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Positive charge develops across the membrane: causing K to be attracted back into the cell (due to electrical gradients). When energy in the conc gradient is equal and opposite in electrical gradient-> no net movement of K.

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15

Define "Ek"?

The equilibrium potential for K

16

How are large changes in membrane potential brought about?

Actually only involves minuscule changes in ion concentration in the ECF and ICF.

17

Define "ECF" ?

Extracellular fluid.

18

Define "ICF"?

Intracellular fluid.

19

What electrical device is the membrane working as?

A capacitor. An electrical device that stores charge.

20

Define "equilibrium potential"?

Concentration difference across the membrane for an ion.

21

What does the Nernst equation calculate?

The equilibrium potential (Eion)

22

What is the Nernst equation?

Eion= RT/zF. ln [Ion]o/[ion]i

23

What does "R" stand for in the nernst equation?

Universal gas constant 8.314J/K/mol

24

What does "z" stand for in the Nernst equation?

Ionic valence. eg. K+ therefore z=+1.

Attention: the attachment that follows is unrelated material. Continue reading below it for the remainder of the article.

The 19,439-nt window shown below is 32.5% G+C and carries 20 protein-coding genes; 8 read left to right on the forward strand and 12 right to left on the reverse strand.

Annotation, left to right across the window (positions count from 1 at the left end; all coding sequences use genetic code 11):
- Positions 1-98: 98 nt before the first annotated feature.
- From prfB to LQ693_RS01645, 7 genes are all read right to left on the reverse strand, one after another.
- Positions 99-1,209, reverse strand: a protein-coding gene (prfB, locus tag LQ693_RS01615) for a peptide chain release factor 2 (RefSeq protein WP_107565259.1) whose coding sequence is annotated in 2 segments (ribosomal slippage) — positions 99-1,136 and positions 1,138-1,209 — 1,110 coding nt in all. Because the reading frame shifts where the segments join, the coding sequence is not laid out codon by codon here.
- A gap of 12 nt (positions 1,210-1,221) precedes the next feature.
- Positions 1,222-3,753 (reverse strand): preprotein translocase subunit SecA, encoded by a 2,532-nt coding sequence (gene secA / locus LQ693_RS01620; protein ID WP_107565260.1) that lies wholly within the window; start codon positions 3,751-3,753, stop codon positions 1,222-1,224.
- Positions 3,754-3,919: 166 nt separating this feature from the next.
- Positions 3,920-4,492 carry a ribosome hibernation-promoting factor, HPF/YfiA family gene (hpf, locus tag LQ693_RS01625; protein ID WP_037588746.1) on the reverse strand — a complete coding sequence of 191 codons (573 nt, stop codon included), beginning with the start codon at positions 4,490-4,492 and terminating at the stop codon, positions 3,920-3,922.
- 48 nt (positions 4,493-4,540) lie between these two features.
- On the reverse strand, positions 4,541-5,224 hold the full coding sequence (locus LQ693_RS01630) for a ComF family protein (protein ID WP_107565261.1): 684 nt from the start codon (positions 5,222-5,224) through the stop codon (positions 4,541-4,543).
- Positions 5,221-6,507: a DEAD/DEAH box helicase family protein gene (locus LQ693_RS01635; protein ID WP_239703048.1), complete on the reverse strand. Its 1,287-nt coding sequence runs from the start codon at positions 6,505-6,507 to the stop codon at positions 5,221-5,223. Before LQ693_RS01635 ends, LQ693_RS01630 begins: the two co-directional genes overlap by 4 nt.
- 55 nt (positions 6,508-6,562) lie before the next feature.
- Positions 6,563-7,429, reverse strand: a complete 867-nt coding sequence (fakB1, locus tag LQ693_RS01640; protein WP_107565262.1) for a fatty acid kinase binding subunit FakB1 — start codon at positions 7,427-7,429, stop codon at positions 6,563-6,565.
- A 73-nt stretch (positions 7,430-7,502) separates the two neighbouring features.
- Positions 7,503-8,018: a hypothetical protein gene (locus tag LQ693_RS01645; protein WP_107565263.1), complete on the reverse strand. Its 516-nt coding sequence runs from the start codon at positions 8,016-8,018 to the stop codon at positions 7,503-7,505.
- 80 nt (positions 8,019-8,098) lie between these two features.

25

What does "F" stand for in the Nernst equation?

Faraday constant. 9.649x10^4

26

Do the work example of the Nernst equation!

----

27

What is the sodium conc in the ECF? (nerve cell)

141mM

28

What is the sodium conc in the ICF? (nerve cell)

10-12mM

29

What is the potassium conc in the ECF? (nerve cell)

3.3mM

30

What is the potassium conc. in the ICF? (nerve cell)

120-140mM

31

What is the calcium conc. in the ECF? (nerve cell)

1mM

32

What is the calcium conc. in the ICF? (nerve cell)

10^-4 mM

33

What is the chloride conc. in the ECF? (nerve cell)

125mM

34

What is the chloride conc. in the ICF? (nerve cell)

5-10mM

35

What is the resting passive movement of sodium ions in a nerve cell?

Inward. Causing depolarisation

36

What is the resting passive movement of calcium ions in a nerve cell?

Inward. Causing depolarisation.

37

What is the resting passive movement of potassium ions in a nerve cell?

Outward, Causing hyperpolarisation.

38

What is the resting passive movement of chloride ions in a nerve cell?

Inwards (usually) Causing hyperpolarisation (usually).

39

What ions are the membrane potential depend upon and why them specifically?

K, Na and Cl. Because the neuronal membrane at rest is permeable to all ions other than these specific ions.

40

What equation is used to calculate the Vm?